Just watching ‘The Great St Trinian’s Train Robbery’, one thing that I notice about old Ealing comedies and Carry on films is how much of them was under-cranked, so that people run around unnaturally fast.

Of course, under-cranking reached its apotheosis with the “Benny Hill Show” so that anyone attempting it nowadays is described as ‘doing a Benny Hill’. This is hardly fair, as Benny Hill was the Johnny Come Lately of under-cranking.

But it really does look unnatural nowadays and I am bound to say that under-cranking was a cover for under-acting to some extent, or perhaps the lazy director’s short-cut.

The trouble is, when you are making a film, people never move fast enough. What looks fine on paper looks desperately dull on the screen. When you’re trying to get through several takes of a shot where people are running around, after the fourth or fifth take, your actors are likely to collapse, unless they are very very fit. Getting them to saunter around the set and under-crank their movements was probably the best that could be done within a tight budget. But would you believe that big budget films like James Bond blockbusters either use under-cranking or the post production equivalent to heighten the excitement? It is fairly obvious in ‘Thunderball’ during the final fight sequence. Nowadays, it has probably been replaced by CGI re pacing.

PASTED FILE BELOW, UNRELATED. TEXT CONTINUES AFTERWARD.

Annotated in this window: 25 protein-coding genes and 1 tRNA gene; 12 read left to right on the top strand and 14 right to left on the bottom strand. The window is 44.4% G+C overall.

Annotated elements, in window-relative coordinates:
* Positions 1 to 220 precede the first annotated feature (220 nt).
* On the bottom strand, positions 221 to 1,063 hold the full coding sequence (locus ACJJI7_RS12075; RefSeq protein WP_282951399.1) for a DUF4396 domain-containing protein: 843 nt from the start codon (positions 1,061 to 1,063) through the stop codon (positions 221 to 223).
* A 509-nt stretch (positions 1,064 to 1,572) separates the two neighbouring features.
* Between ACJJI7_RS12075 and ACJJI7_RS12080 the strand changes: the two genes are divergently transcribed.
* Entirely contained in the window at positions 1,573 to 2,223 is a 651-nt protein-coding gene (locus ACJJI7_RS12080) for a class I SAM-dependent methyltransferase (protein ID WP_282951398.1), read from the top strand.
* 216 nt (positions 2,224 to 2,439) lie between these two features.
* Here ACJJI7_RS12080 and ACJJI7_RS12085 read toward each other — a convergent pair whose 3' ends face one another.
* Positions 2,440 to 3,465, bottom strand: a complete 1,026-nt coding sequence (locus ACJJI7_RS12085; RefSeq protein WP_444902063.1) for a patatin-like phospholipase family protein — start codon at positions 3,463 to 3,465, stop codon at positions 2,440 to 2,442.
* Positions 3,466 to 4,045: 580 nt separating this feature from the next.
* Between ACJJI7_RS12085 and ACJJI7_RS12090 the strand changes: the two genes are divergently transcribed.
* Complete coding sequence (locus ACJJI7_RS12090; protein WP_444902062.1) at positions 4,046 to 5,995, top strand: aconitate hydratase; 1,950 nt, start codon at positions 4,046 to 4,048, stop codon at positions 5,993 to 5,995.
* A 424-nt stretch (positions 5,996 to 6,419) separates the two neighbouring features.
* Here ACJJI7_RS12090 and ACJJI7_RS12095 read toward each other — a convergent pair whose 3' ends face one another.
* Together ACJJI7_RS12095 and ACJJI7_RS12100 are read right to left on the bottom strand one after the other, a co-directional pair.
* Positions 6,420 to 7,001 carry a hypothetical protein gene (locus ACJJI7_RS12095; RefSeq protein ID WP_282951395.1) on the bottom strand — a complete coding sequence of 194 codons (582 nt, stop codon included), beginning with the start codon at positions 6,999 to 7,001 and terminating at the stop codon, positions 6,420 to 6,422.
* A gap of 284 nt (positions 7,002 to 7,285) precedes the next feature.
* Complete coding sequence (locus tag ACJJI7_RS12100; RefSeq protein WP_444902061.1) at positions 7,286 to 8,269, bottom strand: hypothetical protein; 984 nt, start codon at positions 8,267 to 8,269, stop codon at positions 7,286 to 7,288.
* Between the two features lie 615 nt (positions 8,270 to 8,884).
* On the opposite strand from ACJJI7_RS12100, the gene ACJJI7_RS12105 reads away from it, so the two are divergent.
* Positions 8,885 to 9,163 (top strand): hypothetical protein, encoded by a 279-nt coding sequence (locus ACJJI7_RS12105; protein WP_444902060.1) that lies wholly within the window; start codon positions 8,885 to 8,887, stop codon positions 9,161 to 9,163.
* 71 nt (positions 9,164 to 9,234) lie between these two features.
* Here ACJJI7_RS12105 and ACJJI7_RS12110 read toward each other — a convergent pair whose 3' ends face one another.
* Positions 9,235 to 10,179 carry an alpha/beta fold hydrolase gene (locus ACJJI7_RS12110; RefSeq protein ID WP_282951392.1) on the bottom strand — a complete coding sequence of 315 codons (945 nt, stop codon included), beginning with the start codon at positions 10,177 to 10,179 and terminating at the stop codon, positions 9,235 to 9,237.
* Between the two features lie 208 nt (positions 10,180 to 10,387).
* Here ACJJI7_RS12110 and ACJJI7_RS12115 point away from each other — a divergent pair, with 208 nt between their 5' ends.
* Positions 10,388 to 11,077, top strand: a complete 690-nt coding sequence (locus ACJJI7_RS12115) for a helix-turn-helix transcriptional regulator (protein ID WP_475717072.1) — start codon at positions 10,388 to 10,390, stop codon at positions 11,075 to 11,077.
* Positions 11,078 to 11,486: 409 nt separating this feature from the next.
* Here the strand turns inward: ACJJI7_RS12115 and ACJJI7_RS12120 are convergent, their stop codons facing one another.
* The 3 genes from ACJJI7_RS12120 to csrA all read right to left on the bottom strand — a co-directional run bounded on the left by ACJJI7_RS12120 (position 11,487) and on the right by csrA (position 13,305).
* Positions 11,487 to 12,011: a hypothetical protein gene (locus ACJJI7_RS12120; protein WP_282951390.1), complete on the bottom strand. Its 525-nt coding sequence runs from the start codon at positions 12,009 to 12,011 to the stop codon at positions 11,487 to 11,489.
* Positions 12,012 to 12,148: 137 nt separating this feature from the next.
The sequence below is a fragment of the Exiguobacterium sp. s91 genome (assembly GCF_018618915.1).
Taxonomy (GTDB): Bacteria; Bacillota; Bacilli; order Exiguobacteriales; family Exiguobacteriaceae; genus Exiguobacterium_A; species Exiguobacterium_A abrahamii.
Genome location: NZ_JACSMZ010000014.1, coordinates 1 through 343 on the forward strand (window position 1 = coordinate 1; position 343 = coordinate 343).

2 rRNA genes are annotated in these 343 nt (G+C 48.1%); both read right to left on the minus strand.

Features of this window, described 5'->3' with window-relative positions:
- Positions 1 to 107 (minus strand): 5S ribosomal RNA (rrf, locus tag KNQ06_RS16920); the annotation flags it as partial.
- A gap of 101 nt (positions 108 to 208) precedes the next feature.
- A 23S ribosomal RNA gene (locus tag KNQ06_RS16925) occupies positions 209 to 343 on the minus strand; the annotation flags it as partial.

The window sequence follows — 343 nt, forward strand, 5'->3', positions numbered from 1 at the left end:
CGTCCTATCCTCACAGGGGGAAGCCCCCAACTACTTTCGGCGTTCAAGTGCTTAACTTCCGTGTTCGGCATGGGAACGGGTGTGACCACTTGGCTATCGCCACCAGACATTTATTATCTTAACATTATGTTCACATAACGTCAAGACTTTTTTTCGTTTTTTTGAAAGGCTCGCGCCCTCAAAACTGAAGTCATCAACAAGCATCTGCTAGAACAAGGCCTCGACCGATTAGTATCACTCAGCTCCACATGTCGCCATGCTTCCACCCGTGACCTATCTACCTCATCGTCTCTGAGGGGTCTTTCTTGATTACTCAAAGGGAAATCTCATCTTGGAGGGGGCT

There are lots of times of other times when it probably went unnoticed – before Benny Hill, at least.


About Zoe Nightingale

I am a writer of short stories, novels, poetry and non fiction.
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